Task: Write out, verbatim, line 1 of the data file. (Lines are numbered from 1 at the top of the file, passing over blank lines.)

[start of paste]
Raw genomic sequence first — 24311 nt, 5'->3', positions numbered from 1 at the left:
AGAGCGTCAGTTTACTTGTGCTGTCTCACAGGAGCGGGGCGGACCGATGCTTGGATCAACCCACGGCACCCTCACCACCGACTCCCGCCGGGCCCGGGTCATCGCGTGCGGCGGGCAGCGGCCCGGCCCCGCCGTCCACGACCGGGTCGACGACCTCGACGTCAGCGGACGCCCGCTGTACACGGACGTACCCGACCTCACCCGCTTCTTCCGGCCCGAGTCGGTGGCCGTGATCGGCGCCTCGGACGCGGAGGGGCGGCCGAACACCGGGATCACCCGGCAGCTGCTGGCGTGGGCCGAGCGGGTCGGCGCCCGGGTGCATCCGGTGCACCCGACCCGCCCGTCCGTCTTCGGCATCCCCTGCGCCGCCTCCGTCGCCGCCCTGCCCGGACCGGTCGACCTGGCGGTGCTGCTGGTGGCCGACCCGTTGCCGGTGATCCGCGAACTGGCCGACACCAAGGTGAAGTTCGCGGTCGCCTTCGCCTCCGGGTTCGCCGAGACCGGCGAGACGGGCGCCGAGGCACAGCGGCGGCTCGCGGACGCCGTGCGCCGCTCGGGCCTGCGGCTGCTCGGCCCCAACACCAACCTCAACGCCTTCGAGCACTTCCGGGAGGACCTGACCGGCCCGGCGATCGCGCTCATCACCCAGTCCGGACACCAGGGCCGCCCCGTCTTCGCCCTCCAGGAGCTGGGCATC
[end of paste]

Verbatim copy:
Raw genomic sequence first — 24311 nt, 5'->3', positions numbered from 1 at the left: